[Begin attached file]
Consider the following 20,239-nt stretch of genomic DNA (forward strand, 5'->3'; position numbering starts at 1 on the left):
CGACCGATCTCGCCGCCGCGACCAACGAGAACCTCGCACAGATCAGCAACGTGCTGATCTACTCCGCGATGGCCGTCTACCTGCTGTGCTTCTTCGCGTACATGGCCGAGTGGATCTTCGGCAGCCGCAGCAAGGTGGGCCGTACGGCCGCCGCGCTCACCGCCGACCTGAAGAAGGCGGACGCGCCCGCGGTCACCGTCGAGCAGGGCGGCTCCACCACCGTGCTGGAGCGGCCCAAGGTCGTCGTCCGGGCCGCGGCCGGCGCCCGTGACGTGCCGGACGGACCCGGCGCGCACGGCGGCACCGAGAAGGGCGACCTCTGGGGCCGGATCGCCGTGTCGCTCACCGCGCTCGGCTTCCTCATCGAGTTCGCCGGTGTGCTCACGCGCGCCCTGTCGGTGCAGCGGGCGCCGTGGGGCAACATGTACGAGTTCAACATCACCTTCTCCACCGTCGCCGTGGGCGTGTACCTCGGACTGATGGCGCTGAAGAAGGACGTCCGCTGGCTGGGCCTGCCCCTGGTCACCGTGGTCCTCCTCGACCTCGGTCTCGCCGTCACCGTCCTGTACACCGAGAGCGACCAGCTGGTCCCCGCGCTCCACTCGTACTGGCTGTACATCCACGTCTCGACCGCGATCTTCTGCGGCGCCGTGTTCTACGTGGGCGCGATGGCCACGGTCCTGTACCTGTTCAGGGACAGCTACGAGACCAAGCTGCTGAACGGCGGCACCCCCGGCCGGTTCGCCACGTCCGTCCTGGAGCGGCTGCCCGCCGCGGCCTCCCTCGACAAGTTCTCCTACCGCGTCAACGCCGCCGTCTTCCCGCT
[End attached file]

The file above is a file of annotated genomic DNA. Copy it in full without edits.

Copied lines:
Consider the following 20,239-nt stretch of genomic DNA (forward strand, 5'->3'; position numbering starts at 1 on the left):
CGACCGATCTCGCCGCCGCGACCAACGAGAACCTCGCACAGATCAGCAACGTGCTGATCTACTCCGCGATGGCCGTCTACCTGCTGTGCTTCTTCGCGTACATGGCCGAGTGGATCTTCGGCAGCCGCAGCAAGGTGGGCCGTACGGCCGCCGCGCTCACCGCCGACCTGAAGAAGGCGGACGCGCCCGCGGTCACCGTCGAGCAGGGCGGCTCCACCACCGTGCTGGAGCGGCCCAAGGTCGTCGTCCGGGCCGCGGCCGGCGCCCGTGACGTGCCGGACGGACCCGGCGCGCACGGCGGCACCGAGAAGGGCGACCTCTGGGGCCGGATCGCCGTGTCGCTCACCGCGCTCGGCTTCCTCATCGAGTTCGCCGGTGTGCTCACGCGCGCCCTGTCGGTGCAGCGGGCGCCGTGGGGCAACATGTACGAGTTCAACATCACCTTCTCCACCGTCGCCGTGGGCGTGTACCTCGGACTGATGGCGCTGAAGAAGGACGTCCGCTGGCTGGGCCTGCCCCTGGTCACCGTGGTCCTCCTCGACCTCGGTCTCGCCGTCACCGTCCTGTACACCGAGAGCGACCAGCTGGTCCCCGCGCTCCACTCGTACTGGCTGTACATCCACGTCTCGACCGCGATCTTCTGCGGCGCCGTGTTCTACGTGGGCGCGATGGCCACGGTCCTGTACCTGTTCAGGGACAGCTACGAGACCAAGCTGCTGAACGGCGGCACCCCCGGCCGGTTCGCCACGTCCGTCCTGGAGCGGCTGCCCGCCGCGGCCTCCCTCGACAAGTTCTCCTACCGCGTCAACGCCGCCGTCTTCCCGCT